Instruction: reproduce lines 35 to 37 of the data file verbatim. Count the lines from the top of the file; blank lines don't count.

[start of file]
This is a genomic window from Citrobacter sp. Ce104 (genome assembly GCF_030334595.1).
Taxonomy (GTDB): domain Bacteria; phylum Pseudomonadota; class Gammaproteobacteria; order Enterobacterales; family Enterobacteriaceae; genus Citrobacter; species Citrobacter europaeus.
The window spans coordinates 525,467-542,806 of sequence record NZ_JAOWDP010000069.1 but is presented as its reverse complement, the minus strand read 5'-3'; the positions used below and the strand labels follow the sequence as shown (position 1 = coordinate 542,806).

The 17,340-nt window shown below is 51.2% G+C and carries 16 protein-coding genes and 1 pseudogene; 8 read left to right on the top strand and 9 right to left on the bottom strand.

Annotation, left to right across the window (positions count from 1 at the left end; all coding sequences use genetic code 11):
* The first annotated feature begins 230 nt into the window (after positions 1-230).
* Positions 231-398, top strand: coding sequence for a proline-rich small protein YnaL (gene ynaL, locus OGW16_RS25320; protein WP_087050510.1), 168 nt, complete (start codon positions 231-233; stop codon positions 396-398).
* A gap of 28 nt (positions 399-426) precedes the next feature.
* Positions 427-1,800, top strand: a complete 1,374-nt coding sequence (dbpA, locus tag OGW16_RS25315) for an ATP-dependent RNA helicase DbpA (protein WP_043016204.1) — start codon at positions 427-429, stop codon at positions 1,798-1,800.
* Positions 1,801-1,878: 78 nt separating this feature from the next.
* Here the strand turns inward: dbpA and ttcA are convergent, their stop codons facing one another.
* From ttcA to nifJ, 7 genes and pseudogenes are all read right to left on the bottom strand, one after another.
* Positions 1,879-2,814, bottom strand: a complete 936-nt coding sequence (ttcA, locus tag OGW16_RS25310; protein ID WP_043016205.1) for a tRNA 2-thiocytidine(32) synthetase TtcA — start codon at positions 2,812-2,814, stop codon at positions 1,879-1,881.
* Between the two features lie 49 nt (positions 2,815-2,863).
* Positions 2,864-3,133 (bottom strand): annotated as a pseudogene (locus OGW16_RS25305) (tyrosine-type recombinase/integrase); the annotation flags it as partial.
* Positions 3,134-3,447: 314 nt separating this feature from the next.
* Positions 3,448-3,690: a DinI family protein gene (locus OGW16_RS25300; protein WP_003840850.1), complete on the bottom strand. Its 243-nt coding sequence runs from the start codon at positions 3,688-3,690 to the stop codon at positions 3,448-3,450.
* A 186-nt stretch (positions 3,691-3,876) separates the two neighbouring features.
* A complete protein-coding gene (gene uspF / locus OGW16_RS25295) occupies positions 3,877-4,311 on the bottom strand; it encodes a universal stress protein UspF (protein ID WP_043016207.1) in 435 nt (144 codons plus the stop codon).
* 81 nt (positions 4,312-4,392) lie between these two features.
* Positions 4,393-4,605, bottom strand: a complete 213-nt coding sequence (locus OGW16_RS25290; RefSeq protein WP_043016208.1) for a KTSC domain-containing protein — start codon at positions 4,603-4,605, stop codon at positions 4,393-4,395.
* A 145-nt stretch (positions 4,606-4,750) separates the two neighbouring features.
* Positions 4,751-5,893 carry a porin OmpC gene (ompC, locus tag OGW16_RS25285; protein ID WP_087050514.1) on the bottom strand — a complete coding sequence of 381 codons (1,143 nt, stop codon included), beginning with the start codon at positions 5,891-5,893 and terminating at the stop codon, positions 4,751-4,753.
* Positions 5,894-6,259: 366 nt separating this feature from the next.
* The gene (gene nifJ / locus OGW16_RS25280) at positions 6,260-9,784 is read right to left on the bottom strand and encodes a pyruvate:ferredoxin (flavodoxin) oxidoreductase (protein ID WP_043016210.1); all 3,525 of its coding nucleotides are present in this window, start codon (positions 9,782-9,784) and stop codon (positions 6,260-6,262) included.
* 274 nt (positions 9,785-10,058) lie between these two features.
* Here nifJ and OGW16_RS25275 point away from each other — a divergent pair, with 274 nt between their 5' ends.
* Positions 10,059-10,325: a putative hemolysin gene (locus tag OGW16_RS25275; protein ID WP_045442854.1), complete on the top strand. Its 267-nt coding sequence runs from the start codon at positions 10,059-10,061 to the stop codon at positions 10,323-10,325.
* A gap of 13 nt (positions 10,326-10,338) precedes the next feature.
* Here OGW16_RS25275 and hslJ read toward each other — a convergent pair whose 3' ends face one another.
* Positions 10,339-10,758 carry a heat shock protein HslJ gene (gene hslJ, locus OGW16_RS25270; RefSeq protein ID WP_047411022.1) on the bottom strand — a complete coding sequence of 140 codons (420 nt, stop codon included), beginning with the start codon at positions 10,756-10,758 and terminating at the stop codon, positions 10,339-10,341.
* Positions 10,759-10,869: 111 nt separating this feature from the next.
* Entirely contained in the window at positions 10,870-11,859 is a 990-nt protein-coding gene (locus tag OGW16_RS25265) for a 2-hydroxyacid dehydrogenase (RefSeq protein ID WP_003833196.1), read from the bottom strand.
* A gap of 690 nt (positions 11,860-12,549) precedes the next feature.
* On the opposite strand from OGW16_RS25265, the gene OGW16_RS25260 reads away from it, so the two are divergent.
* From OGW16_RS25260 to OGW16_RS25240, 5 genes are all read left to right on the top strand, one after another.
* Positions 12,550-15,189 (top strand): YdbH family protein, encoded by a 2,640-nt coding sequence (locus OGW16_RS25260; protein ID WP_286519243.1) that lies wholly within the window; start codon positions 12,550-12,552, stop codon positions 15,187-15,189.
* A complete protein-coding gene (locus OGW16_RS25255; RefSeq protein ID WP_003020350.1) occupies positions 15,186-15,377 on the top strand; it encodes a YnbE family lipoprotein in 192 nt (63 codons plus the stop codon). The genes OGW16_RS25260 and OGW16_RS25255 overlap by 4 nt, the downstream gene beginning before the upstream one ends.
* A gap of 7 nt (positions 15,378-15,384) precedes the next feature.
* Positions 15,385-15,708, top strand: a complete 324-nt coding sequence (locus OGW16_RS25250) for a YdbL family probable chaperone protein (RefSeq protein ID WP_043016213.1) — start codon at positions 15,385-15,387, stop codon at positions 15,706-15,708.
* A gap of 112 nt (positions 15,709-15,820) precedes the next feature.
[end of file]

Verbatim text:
* On the opposite strand from OGW16_RS25265, the gene OGW16_RS25260 reads away from it, so the two are divergent.
* From OGW16_RS25260 to OGW16_RS25240, 5 genes are all read left to right on the top strand, one after another.
* Positions 12,550-15,189 (top strand): YdbH family protein, encoded by a 2,640-nt coding sequence (locus OGW16_RS25260; protein ID WP_286519243.1) that lies wholly within the window; start codon positions 12,550-12,552, stop codon positions 15,187-15,189.